What You Can Do:
Education on what these threats look like is the most important thing you can do. Check the sender’s email address, the URL of the pages you are logging into and limit the places your email address and contact info appears to where it is critical.
Limit the number of people with admin rights and ensure the people with these privilege levels know what to look for when it comes to suspicious activity. Use two-factor authentication where possible.
Employ web and email protection tools for all types of devices that your organization uses: mobile, desktop, and any other connected device.
A huge part of what makes the above cyber threats so dangerous is that they use social engineering to trick people into unwittingly superseding or working around the security measures that your organization has put in place. This ties into all the above tactics and the best way to prevent it is through ongoing education on what these threats look like and how to deal with them once they’re identified.
Applications your organization uses need to be updated routinely and monitored for any sort of malicious activity. Updates are rolled out to fix any security flaws that are later discovered and if you’re not patching these holes in security, your apps and the systems attached to them can be at risk.
Any app that your business uses can potentially be a risk to intrusion if it is vulnerable and not well-maintained. That includes your website, mobile and IoT apps, software installed on mobile devices, and third-party applications.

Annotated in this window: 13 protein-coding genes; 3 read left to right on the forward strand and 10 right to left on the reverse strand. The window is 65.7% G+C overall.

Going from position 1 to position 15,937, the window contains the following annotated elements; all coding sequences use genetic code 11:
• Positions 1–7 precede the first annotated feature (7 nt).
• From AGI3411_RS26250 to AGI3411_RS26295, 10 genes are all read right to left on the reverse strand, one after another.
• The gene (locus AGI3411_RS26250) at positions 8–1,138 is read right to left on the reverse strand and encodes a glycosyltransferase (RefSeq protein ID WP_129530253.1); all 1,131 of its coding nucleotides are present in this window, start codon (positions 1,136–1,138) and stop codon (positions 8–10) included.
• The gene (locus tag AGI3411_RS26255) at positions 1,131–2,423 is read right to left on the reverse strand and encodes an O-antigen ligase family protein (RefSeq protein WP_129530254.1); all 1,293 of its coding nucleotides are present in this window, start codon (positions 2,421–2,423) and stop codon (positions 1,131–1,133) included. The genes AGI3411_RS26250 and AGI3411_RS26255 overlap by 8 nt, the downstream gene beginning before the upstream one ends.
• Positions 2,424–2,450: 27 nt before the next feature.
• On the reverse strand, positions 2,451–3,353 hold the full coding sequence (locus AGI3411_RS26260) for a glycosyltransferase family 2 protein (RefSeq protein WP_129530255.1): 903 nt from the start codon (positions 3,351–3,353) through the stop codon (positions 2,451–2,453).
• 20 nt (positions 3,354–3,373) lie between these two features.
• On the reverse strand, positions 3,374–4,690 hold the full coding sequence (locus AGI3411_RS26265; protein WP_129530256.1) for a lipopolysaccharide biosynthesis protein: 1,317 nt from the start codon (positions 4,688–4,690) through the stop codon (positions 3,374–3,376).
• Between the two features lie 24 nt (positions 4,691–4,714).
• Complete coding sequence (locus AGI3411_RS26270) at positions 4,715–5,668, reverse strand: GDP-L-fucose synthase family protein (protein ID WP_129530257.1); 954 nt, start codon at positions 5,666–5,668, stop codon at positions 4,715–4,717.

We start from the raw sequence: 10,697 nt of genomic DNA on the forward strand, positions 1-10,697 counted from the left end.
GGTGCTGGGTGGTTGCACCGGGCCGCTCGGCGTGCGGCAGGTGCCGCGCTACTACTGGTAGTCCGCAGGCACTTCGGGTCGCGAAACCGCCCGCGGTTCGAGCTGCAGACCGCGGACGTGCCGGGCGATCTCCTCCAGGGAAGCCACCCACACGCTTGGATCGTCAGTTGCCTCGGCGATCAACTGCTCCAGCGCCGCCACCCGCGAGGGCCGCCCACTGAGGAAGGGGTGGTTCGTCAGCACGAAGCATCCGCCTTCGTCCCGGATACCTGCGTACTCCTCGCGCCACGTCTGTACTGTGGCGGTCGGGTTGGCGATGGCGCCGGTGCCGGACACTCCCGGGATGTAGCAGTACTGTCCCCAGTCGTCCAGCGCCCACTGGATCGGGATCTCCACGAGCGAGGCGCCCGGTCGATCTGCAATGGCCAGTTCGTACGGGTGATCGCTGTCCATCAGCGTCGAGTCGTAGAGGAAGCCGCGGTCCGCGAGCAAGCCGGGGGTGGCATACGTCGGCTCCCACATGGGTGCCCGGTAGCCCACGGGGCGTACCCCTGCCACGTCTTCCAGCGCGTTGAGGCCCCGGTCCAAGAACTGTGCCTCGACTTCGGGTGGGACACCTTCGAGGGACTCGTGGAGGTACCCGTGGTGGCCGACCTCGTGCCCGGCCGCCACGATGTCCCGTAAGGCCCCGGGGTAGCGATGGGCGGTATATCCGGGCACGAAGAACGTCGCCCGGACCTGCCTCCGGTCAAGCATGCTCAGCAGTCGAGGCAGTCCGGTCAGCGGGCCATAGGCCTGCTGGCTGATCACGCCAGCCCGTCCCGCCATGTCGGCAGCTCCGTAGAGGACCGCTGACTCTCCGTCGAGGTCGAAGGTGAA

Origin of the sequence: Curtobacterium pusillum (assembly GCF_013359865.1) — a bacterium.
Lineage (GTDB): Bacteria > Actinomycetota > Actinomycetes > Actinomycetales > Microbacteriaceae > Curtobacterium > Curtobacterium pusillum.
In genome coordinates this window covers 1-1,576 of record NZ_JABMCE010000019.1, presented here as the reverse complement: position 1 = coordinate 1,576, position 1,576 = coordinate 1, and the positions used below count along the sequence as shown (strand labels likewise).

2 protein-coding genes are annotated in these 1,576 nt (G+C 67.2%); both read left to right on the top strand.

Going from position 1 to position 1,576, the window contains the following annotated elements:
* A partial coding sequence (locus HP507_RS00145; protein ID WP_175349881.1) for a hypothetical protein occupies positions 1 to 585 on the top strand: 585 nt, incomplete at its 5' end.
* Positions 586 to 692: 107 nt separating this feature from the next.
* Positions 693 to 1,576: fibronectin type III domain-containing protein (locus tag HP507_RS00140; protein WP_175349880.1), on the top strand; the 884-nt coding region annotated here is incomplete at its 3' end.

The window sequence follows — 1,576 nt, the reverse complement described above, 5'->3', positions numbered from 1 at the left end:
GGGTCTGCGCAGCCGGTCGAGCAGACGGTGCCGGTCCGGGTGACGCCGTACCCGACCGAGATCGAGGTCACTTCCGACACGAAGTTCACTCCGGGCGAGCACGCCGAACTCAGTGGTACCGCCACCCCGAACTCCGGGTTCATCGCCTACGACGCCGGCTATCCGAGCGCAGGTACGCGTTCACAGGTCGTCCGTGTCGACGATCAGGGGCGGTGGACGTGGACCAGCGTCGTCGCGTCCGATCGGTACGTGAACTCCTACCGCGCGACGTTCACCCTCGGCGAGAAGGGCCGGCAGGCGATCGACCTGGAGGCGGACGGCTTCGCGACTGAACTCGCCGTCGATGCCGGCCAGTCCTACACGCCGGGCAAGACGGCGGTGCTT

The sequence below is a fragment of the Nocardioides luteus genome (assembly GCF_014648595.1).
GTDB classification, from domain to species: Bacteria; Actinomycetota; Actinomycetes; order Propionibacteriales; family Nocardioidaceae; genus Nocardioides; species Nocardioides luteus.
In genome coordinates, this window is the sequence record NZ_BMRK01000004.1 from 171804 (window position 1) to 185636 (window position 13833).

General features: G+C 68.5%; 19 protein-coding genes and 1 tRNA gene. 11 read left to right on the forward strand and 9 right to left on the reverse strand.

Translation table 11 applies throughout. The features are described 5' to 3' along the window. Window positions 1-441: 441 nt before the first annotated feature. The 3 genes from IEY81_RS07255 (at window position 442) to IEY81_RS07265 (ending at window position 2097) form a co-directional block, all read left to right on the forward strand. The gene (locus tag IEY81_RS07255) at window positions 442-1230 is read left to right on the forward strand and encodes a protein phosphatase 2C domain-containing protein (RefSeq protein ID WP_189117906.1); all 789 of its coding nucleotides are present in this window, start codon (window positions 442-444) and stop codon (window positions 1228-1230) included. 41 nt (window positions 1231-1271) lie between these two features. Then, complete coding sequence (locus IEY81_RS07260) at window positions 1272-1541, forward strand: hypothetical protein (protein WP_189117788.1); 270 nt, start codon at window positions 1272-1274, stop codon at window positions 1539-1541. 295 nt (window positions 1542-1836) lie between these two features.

A popular security app, CCleaner was recently hacked and used to deliver malware to its users. The company, Avast, eventually discovered it and released an update but at that point, a large portion of their customers had already been exposed for nearly a month.
According to Forbes, “The affected version was released on August 15, but on September 1...
What You Can Do:
Keep track of all your digital and physical assets and ensure they are safely updated when it is the right time to do so. Limit the number of third-party plugins and apps you use and make sure you’re on the most current, supported version.
Task someone to routinely check for new versions of apps and programs your organization uses and update them. Patching is an undervalued skillset and not something that every business can do for their own applications. If you need guidance on patching or want to find out where to start, you should consult a business that has experience with patch management. We can help you determine if it is something you can handle in-house and what steps you’d have to take to manage the patching effectively.
Distributed Denial of Services (DDoS): Overloading your website, application, or systems with requests for information, typically from many infected computers.
What You Can Do: Routers and firewalls help reduce much of the threat. If your business relies on delivering an online service and you’re still concerned, there are specific DDoS mitigation appliances and services you can employ to further protect your organization.
Brute force attacks: Rapid-fire attempts to try gaining access through public facing logins such as a website or portal.
What You Can Do: Take measures to limit login attempts, make more sophisticated passwords, and lockdown logins by IP address if that is a method that works for your business.
Advanced Persistent Threat (APT): Someone gains access to a network via spear phishing or some other means, stays there for a long time, then leverages that access to create backdoors and more opportunities for intrusion.
What You Can Do: Monitor systems for suspicious activity and data leaving the company’s networks going to unknown sources.